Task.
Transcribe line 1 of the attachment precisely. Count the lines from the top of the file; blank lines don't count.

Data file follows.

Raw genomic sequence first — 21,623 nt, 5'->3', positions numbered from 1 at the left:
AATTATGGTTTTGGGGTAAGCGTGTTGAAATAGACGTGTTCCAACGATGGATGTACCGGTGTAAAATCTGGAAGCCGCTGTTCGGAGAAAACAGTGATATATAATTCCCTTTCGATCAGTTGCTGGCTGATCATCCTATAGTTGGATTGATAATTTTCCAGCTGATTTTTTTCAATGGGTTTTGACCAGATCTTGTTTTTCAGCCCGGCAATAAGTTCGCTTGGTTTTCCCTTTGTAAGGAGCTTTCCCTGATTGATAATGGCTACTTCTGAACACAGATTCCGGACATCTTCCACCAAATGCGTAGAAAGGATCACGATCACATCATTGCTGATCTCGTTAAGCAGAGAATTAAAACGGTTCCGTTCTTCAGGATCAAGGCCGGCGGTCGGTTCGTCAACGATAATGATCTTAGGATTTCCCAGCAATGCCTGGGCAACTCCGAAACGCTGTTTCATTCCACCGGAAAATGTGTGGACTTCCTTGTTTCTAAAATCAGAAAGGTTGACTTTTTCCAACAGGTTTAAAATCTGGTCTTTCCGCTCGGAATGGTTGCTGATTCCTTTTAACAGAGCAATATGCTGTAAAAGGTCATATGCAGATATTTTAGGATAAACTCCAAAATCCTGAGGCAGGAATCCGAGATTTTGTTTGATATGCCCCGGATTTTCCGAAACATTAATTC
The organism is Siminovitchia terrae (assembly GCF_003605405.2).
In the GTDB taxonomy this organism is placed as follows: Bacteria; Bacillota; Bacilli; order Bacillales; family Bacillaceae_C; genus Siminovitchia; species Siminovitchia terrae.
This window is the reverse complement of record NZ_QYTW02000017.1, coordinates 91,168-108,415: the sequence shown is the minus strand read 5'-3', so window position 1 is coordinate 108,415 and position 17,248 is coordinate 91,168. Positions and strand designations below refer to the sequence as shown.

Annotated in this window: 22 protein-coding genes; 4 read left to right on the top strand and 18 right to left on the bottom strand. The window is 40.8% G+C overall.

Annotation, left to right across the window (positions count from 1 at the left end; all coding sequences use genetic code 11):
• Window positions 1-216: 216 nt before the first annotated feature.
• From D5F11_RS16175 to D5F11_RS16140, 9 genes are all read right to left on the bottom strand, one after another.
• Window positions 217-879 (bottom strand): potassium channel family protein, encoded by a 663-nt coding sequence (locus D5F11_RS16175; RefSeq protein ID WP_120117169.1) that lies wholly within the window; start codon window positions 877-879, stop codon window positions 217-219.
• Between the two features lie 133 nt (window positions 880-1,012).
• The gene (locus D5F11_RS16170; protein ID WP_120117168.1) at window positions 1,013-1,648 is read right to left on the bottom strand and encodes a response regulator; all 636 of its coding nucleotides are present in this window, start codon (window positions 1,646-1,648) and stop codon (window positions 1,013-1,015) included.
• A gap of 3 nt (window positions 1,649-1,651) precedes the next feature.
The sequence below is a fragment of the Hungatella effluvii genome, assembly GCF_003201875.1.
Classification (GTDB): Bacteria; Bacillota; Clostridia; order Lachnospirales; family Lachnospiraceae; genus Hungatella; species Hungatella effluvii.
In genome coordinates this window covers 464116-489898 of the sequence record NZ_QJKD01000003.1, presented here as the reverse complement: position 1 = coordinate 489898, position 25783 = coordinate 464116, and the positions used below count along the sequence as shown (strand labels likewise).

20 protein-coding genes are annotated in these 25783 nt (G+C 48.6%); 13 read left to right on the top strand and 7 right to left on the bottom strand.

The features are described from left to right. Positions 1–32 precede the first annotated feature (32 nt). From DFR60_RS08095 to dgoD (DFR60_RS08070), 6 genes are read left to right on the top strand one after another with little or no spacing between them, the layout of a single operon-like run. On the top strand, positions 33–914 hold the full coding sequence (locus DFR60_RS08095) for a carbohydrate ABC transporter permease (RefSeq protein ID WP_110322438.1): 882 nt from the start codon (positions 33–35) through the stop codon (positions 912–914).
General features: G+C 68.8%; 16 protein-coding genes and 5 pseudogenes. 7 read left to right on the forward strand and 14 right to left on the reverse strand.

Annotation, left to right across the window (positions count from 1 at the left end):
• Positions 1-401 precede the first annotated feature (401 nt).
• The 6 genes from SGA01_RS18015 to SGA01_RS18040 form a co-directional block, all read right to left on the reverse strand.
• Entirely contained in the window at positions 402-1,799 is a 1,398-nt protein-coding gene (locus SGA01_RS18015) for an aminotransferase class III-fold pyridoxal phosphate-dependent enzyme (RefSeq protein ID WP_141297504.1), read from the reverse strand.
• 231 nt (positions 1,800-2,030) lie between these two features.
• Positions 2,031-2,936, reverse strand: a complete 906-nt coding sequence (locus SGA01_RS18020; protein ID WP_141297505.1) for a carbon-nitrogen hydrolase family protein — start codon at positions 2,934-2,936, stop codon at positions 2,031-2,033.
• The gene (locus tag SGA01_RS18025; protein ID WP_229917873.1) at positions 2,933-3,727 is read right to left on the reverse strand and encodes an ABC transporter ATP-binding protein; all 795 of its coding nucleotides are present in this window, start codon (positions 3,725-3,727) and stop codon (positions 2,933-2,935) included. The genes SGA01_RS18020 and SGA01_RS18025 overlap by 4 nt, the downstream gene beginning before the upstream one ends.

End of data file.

Raw genomic sequence first — 21,623 nt, 5'->3', positions numbered from 1 at the left: